Mary Kay writes:
I want to introduce you to a young man that I have just met. His name is Sampana Abel, and he lives in Bolgatanga. He completed Junior High School in June, and took his Basic School Certificate Examinations at that time. These examinations are the culmination of primary and junior high school in Ghana, and your score on the BSCE determines whether you will go to high school or not. Abel scored well enough in his exams to move on and received notification that he had a place at Bawku Technical High School.
But Abel has had a difficult childhood. His childhood home in the village was destroyed in a storm. Six of his siblings have died at very young ages, leaving him with only a brother and a sister surviving. His parents have suffered from poverty and illness and were homeless for some time. Abel had nowhere to stay until a local woman took him in, in exchange for him working on her farm and around her house; the work was hard, and life was not easy. Often Abel couldn’t go to school because he had to work. Lately, though not an orphan, he has been living in an orphanage run by a friend of mine, Mama Laadi, outside of Bolgatanga.
In Ghana, secondary education is not free. Most high schools are boarding schools, so in addition to tuition costs, money was needed for room and board. By the time Abel was able to pull together enough money for his school fees at the end of October, school had already started. When Abel showed up, the Headmaster told him that the class was full and there was no room for him.
Abel tried to get into other schools in the area, but they were all full. A couple of schools would have been willing to take him into the freshman class, if Abel were willing to pay a bribe to make it worth the school administrator’s effort. Of course, Abel barely had the money for school fees, so he couldn’t afford to pay any bribes on top of that.
While watching television one night, Abel and Mama Laadi saw a program sponsored by the Methodist Church Ghana. During the program, the show advertised the Methodist Education Unit and provided a phone number to call for more information about attending a Methodist School. Abel called and asked about schools in the Upper East Region and the potential for assistance to impoverished students . He was referred to his local Methodist minister, Very Rev. Samuel K. Bessa-Simons.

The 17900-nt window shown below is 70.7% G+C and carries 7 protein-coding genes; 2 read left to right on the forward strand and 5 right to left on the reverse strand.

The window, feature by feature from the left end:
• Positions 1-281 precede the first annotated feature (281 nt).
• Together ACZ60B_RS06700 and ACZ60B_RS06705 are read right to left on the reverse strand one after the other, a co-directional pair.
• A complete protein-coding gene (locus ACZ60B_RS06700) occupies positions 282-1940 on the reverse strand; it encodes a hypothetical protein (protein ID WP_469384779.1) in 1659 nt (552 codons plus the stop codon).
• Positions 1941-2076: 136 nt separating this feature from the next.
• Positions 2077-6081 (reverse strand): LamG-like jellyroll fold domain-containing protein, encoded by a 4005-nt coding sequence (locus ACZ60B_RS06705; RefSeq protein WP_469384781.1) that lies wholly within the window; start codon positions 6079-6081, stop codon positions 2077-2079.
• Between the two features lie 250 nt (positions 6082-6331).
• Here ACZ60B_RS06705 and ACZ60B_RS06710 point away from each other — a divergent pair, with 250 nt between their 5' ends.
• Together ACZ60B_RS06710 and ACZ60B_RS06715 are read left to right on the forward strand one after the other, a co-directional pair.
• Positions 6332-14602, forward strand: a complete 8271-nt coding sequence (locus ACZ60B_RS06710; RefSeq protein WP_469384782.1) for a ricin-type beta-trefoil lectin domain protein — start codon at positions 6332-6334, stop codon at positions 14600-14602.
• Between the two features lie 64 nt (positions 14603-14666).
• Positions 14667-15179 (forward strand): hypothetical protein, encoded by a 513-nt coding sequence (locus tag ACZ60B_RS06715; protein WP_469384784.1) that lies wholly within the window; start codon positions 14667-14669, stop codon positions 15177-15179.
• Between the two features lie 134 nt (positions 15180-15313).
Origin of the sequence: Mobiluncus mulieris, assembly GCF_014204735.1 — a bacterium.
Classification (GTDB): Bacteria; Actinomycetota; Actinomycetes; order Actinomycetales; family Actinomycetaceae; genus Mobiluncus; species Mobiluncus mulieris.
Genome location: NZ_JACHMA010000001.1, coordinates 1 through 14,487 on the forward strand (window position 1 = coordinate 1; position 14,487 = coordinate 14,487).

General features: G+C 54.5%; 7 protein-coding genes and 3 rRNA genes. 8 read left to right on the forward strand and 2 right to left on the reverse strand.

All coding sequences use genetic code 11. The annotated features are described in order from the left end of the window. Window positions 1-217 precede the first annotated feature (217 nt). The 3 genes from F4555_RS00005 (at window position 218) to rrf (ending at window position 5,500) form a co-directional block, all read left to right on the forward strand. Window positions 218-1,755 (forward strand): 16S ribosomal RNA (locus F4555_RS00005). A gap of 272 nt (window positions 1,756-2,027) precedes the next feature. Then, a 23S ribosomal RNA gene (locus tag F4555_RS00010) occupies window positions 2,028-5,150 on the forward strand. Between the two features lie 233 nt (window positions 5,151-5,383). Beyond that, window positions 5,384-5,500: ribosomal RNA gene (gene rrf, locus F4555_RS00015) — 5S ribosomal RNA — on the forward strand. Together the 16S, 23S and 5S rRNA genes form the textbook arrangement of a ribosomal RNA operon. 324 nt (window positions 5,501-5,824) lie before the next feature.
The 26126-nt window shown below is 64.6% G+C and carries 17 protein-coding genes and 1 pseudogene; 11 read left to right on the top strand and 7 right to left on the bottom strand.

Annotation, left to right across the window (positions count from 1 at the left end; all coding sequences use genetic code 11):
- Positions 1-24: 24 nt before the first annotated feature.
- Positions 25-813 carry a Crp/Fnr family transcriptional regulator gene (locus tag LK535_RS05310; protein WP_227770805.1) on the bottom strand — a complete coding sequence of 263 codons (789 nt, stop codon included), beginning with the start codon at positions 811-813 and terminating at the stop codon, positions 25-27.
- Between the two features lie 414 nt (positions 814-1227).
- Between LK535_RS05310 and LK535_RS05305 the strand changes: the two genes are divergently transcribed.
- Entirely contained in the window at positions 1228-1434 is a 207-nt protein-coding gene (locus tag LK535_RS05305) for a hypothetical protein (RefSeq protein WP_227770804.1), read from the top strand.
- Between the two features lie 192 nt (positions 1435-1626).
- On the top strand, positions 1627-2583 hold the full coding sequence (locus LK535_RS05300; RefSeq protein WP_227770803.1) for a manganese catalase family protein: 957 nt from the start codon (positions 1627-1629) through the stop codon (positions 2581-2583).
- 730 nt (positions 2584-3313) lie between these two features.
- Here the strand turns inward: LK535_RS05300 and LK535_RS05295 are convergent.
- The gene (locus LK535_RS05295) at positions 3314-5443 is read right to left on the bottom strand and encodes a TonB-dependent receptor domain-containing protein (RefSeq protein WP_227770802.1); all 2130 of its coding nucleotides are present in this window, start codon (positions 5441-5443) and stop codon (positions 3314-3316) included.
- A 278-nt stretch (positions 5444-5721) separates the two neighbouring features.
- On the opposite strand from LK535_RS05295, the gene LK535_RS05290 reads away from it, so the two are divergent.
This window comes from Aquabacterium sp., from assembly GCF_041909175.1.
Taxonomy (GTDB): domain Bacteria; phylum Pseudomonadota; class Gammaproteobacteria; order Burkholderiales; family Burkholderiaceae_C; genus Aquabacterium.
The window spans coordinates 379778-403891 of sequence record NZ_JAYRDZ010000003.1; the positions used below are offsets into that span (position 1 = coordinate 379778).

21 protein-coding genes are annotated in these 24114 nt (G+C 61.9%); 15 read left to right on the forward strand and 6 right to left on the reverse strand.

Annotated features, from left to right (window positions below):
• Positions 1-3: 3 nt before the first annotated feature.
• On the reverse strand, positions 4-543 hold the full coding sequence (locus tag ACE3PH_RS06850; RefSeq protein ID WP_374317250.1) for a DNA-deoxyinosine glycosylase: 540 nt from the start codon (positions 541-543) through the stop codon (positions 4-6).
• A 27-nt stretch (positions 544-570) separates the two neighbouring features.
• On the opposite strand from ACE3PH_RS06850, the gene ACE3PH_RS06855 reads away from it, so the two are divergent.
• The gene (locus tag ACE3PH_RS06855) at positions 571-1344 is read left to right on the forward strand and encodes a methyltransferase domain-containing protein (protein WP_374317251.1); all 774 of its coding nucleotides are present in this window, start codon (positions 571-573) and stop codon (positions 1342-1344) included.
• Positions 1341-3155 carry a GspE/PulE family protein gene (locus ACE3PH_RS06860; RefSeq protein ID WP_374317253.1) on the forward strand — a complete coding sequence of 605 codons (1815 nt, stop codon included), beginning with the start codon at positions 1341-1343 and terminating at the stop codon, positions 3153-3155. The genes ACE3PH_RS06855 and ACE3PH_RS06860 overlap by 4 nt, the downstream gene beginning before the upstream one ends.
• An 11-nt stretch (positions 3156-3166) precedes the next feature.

Very Rev. Bessa-Simons met with Mama Laadi and Abel and told him about the new Methodist Senior Technical School that will open in January in Sakote. While the Sakote school does not have boarding facilities, it turns out that Sakote is Abel’s home village. His parents are back living in Sakote, so he will have a place to live and go to school. In fact, one of my photographs of women at the new boreholes in Sakote included Abel’s mother in it!
Abel wants to thank Living Word UMC and the friends he has never even met for providing such a great facility for his village. He is excited about the opportunity to get an education and promises to work hard. When I asked him what he wanted to be now that he will get an education, he didn’t know how to answer. He said, “I never thought I would have the opportunity to get an education, so I never thought about what I could be.” After some contemplation, though, he said he would like to become either a pastor or a teacher.
We may never know the number of lives we touch or the impact we have on others, but every once in a while, God gives us a glimpse of the difference we can make in one young man’s life! Thank you, Living Word, for your love for Ghana and for making education available for young men and women like Abel.
"Wisdom is found on the lips of the discerning, but a rod is for the back of one who has no sense The wise store up knowledge, but the mouth of a fool of a fool invites ruin." Proverbs 10:13-14 (NIV)